George McCrae (politician)

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George McCrae

Colonel Sir George McCrae DSO MP (28 August 1860 – 27 December 1928) was a Scottish textile merchant Liberal Party politician.

Family and education[edit]

Born poor circumstances, in Aberdeen, the illegitimate son of a housemaid, George McCrae was educated at the Lancasterian School, Edinburgh, having been raised by his maternal uncle. He never knew the identity of his father. In 1890 he married Eliza Cameron Russell.[1]


McCrae made his mark in the textile trade. He was described variously as a draper [2] or a merchant hosier and mercer [3] In 1909, after a successful career as MP for Edinburgh East, he resigned from the House of Commons to take up a position in Scottish government service, accepting the appointment of Vice-President of the Scottish Local Government Board.[4] From 1919-1922 he served as Chairman of the Scottish Board of Health.[3] He was knighted in 1908.[5]

First World War service[edit]

McCrae was a volunteer soldier. In November 1914,[6] before the introduction of conscription, he raised the 16th Battalion the Royal Scots.[7] Among the first recruits were 13 members of the Heart of Midlothian playing squad. At the time Hearts were top of the Scottish League.[6] The battalion was raised in Edinburgh and McCrae commanded it on the Western Front. After what was seen as the battalion’s failure in action in August 1916 however, the divisional commander removed McCrae from command and assigned him to a reserve unit. He was judged to be popular with his men and personally brave but he was thought to have deficiencies as a leader, probably an unwillingness to incur casualties.[8] Despite this judgment of their chief, McCrae's Own, as the battalion was known, had managed to penetrate deeper into the enemy line than any other regiment during the ‘big push’ of July 1916.[9] A memorial cairn dedicated to McCrae’s Battalion was erected in the French village of Contalmaison, a commune in the Somme département where so many of its soldiers fell in 1916.[10][11]

McCrae ended the war with the rank of Colonel and was awarded the DSO.[12]


Local politics[edit]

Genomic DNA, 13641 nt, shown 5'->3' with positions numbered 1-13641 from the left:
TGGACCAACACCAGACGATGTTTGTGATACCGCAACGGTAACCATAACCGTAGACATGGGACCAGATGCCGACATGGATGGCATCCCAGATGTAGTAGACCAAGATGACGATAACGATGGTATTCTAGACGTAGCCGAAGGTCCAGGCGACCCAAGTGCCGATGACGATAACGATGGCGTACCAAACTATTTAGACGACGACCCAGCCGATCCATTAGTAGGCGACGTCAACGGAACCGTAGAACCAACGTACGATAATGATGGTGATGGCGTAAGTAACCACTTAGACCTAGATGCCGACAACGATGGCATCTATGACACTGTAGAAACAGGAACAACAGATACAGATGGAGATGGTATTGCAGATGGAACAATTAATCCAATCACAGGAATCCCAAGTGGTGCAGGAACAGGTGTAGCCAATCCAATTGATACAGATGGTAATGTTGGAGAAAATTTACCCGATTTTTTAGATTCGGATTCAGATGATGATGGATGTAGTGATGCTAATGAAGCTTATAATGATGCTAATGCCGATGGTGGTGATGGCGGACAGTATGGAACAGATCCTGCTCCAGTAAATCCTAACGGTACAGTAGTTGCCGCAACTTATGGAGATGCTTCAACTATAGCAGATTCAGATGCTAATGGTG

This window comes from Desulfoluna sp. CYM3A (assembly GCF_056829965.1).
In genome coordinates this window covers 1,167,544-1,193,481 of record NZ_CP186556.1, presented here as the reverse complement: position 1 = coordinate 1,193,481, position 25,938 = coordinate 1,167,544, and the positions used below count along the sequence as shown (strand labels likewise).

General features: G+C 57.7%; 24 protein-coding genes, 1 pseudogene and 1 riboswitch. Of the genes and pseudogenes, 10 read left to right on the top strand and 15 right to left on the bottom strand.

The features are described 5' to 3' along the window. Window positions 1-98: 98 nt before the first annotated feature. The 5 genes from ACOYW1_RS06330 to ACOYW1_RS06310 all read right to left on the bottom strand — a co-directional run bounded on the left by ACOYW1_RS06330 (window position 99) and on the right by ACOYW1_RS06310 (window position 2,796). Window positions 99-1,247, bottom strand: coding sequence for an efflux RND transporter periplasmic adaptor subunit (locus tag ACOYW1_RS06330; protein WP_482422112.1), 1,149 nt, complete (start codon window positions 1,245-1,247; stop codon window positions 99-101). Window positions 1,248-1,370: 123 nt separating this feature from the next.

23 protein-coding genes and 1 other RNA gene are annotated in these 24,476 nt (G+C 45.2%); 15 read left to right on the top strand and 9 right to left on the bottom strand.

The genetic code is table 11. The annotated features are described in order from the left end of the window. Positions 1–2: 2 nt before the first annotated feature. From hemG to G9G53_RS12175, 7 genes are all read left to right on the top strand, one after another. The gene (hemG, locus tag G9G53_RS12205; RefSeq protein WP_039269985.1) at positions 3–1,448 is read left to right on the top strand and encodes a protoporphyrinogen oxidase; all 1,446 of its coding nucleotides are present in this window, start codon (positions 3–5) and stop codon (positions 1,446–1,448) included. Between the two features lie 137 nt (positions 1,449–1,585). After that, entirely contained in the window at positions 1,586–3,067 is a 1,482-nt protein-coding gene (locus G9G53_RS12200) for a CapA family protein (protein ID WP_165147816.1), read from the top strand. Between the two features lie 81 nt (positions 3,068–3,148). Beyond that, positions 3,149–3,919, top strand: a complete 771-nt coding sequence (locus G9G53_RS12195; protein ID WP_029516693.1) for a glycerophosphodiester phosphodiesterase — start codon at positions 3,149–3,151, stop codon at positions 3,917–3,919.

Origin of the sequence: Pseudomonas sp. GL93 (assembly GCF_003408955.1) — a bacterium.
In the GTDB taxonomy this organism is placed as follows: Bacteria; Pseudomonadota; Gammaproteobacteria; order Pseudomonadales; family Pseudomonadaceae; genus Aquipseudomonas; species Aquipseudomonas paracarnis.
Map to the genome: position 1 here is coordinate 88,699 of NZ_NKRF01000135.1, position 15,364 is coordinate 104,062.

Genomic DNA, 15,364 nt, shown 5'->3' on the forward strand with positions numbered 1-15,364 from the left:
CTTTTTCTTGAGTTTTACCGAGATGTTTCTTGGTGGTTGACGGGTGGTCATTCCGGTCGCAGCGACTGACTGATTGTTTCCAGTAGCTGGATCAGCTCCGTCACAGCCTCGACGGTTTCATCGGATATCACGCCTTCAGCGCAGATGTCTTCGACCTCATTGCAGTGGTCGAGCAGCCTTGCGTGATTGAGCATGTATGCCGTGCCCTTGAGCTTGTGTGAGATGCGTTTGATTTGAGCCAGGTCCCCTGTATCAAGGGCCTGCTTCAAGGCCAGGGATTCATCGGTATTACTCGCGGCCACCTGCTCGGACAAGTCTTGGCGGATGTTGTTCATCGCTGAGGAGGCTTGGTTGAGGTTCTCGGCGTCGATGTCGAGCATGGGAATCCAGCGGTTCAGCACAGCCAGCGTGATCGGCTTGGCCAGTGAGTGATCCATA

McCrae became a member of Edinburgh Town Council in 1889. He was a City Treasurer and Chairman of the Finance Committee from 1891–1899 and also served as a Justice of the Peace in Edinburgh [1]

Edinburgh East by-election[edit]

In 1899, Robert Wallace, the sitting Liberal MP for Edinburgh East, died causing a Parliamentary by-election. McCrae was selected as Liberal candidate and held the seat over his Liberal Unionist challenger with a majority of 1,980 votes.[13]


McCrae fought Edinburgh East again in 1900, holding the seat with a majority of 1,291 and he successfully defended the constituency again at the 1906 general election this time increasing his majority to 4,174 [14]


After he stepped down from Scottish public service, McCrae tried to resurrect his Parliamentary career. He fought the 1922 general election as a Lloyd George National Liberal at Edinburgh Central. In a straight fight with Labour he trailed sitting MP, William Graham by 3,505 votes.[15]

For the 1923 general election McCrae switched his attention to the Stirling and Falkirk Burghs. Standing as a Liberal, McCrae defeated the sitting Labour MP, Hugh Murnin by the narrow margin of 156 votes (which was less than 1% of the total poll).[16]

However in 1924 he was unable to hold to his gain and Murnin won back the seat with a majority of 1,924 votes.[17]


McCrae died on 27 December 1928 aged 68 years.[18]


  1. ^ a b National Liberal Federation, Liberal Central Association (Great Britain), The Liberal Year Book for 1909; Harvester Press, 1909 p62
  2. ^ The Times, 24 June 1899 p12
  3. ^ a b Cameron Hazlehurst & Christine Woodland (eds.),A Liberal Chronicle: Journals and Papers of J A Pease, 1908-1910; The Historians Press, 1994 p242
  4. ^ Edmund Burke, The Annual Register of World Events: A Review of the Year; Longmans, Green, 1910
  5. ^ The Times, 22 July 1908 p15
  6. ^ a b "Online Exhibitions". 
  7. ^ Michael S. Neiberg, The World War I Reader; NYU Press, 2006 p145
  8. ^ G. D. Sheffield, Leadership in the trenches: officer-man relations, morale and discipline in the British Army in the era of the First World War; Palgrave Macmillan, 2000 p95
  9. ^
  10. ^
  11. ^ "World War One Battlefields : The Somme : Contalmaison". 
  12. ^ International Union against Tuberculosis, Transactions of second international conference: London, 26th-28 July 1921; Adlard & Newman, 1921 p xxii
  13. ^ The Times, 24 June 1899
  14. ^ The Times, 5 April 1909 p10
  15. ^ F W S Craig, British Parliamentary Election Results, 1918-1949; Political Reference Publications, Glasgow, 1949 p580
  16. ^ F W S Craig, British Parliamentary Election Results, 1918-1949; Political Reference Publications, Glasgow, 1949 p607
  17. ^ F W S Craig, British Parliamentary Election Results, 1918-1949; Political Reference Publications, Glasgow, 1949 p607
  18. ^

External links[edit]

Parliament of the United Kingdom
Preceded by
Robert Wallace
Member of Parliament for Edinburgh East
Succeeded by
Sir James Puckering Gibson
Preceded by
Hugh Murnin
Member of Parliament for Stirling and Falkirk Burghs
Succeeded by
Hugh Murnin